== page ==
• Home
  • Interview

Tawakalit Kareem discusses with Awogun Aminat of Women and Career in an interview about her advocacy for gender equality and inclusion.

Who is Tawakalit Kareem? Tell us a bit about yourself.

Tawakalit Kareem is a young Nigerian woman who is doing her part to leave the world a better place than she met it. I am a graduate of Microbiology from the University of Ibadan and currently work in Communications in the Development Sector.

You are an advocate for gender equality. Why do you think gender equality is important?

Absolutely! Gender equality is important because women are humans in the entirety of that word and matter just as much as anybody else.
The consequences of having specific roadblocks, whether that is cultural or social, on women’s journey through their career and life as a whole has far-reaching consequences for our country, our continent, and the world as a whole.
There are a myriad of challenges that we face even at this time. As a nation, how are we supposed to operate at our maximum capacity if half of the population are held back? It makes no sense.

In your own opinion, what do you think is responsible for the low representation of women in the workplace?

I think the question should be; is there a low representation of women in the workplace or is there a low representation of women at certain levels of leadership? I think it’s the latter more than it is the former.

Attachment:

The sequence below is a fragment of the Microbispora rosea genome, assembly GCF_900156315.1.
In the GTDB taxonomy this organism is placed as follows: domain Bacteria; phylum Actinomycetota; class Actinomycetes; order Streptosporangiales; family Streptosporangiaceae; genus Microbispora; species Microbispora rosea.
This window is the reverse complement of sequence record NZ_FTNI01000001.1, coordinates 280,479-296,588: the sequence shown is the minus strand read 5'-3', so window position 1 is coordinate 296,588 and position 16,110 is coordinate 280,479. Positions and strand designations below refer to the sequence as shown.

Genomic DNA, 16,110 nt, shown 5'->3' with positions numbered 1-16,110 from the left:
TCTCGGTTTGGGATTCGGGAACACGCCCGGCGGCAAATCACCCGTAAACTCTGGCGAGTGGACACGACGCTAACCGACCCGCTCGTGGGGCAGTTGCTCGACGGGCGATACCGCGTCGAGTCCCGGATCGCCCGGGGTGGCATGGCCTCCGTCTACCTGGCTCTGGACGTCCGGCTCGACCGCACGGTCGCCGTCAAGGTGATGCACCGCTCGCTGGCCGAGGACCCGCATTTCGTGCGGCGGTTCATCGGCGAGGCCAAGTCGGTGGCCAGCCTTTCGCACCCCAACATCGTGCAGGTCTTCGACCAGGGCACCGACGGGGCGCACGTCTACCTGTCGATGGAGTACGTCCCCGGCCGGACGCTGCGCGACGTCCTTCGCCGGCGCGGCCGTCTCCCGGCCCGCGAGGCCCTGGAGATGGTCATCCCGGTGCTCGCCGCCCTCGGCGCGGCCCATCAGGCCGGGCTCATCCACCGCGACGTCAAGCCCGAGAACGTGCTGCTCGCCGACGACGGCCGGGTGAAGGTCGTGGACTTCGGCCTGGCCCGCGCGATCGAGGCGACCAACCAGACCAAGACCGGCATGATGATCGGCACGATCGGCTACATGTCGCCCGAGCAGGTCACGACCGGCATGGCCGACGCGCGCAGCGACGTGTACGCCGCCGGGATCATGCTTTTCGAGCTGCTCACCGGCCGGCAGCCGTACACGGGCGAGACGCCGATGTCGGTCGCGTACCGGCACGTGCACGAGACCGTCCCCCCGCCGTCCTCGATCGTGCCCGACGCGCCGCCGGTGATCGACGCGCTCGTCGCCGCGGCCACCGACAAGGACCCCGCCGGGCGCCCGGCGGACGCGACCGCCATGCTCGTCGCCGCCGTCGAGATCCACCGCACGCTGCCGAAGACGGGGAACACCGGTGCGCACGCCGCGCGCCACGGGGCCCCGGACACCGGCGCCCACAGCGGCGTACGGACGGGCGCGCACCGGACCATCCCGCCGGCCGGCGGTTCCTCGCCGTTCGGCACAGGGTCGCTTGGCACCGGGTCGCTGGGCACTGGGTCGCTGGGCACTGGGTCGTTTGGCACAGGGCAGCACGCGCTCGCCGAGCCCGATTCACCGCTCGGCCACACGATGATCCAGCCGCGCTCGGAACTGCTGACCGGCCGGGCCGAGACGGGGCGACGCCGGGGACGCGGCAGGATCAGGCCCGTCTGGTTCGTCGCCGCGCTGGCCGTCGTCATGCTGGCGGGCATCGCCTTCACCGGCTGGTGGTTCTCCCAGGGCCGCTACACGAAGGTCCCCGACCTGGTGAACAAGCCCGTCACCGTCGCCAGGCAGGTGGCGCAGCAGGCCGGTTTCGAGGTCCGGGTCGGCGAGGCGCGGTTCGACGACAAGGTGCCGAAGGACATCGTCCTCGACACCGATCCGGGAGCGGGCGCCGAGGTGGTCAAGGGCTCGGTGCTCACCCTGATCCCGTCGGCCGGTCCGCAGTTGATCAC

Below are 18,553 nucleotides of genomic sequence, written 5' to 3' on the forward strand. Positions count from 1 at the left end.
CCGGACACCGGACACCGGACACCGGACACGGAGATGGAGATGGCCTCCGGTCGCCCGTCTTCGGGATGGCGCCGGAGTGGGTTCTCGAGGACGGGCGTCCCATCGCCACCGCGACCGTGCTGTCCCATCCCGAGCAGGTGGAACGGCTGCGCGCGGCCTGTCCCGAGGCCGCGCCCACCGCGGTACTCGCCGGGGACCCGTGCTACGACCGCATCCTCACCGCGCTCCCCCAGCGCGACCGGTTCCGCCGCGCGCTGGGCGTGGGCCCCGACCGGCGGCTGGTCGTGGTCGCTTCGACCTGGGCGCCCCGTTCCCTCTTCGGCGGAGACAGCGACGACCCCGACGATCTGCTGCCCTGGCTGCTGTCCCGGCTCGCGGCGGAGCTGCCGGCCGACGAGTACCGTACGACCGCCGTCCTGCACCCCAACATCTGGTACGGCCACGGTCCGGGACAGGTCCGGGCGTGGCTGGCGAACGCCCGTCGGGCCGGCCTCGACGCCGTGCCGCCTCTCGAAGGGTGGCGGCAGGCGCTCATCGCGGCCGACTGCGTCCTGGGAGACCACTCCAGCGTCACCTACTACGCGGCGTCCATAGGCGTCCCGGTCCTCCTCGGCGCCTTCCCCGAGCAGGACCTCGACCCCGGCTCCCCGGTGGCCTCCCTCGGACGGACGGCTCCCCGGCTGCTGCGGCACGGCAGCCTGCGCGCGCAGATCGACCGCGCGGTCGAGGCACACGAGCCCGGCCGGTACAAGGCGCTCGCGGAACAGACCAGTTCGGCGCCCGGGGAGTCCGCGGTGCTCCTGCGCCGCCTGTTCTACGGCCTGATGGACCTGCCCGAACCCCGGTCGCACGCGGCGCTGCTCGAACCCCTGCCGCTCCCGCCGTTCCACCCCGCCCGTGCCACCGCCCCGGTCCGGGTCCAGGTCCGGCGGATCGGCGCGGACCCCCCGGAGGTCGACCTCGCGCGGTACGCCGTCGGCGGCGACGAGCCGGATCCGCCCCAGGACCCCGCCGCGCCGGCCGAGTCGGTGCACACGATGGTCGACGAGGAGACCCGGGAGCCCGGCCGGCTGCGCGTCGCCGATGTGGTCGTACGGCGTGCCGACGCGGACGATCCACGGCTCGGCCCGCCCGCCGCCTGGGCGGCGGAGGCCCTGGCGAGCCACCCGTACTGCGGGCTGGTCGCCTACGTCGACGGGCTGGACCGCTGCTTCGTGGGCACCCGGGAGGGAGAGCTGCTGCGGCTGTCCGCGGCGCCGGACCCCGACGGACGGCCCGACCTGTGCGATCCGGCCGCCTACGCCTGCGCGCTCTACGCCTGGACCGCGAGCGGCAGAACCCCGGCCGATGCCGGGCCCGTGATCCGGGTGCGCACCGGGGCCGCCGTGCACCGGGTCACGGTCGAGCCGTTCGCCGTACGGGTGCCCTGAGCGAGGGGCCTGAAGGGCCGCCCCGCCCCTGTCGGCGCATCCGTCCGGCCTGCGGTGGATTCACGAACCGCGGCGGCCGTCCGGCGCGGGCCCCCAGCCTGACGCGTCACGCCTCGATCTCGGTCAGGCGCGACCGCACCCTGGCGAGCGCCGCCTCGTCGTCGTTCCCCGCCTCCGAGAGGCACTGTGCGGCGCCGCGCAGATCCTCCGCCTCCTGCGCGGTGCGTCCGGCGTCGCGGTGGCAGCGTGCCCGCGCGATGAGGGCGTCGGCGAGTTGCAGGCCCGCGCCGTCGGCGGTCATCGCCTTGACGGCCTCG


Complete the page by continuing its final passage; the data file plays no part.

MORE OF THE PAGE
I read an October 2019 report from McKinsey and LeanIn on ‘Women in the Workplace’ and the data shows that at the entry-level, the percentage of women who enter the workforce is roughly the same as men. That number gradually decreases as women move from entry-level positions to managerial positions and upward.

Tawakalit Kareem advocating for gender equality

For many women, a time comes where they have to make a choice between having a family and building a career. It is unfortunate that for a lot of women, they are expected to work as if they don’t have a family and are expected to serve a family as if they don’t have other work. We call these women ‘Superwoman’ and inadvertently feed into these unrealistic ideals that women must do all these things excellently at the same time even without support. It’s parenthood, not just motherhood.
It’s not fair, but more importantly, it is not right.

How can we address gender issues in the workplace?

I believe that organizations must view workplace policies through a gender lens. Some of these brilliant women who do their job so well are also mothers or would like to be mothers sometime.
Organizations must stop expecting women to deny parts of their lives before they can feel worthy of the work they are qualified to do. It is irrational that there are covert rules that discriminate against women who are newly married, pregnant, or have children, thereby limiting their career growth and advancement.

Which skills do you think are necessary and time-relevant for everyone in the 21st century?

I think the paramount muscle we all need to keep at building in the 21st century is the ability to keep learning. The world is constantly changing, and so what is relevant today may not be tomorrow. It is important that we are nimble and able to grow with time.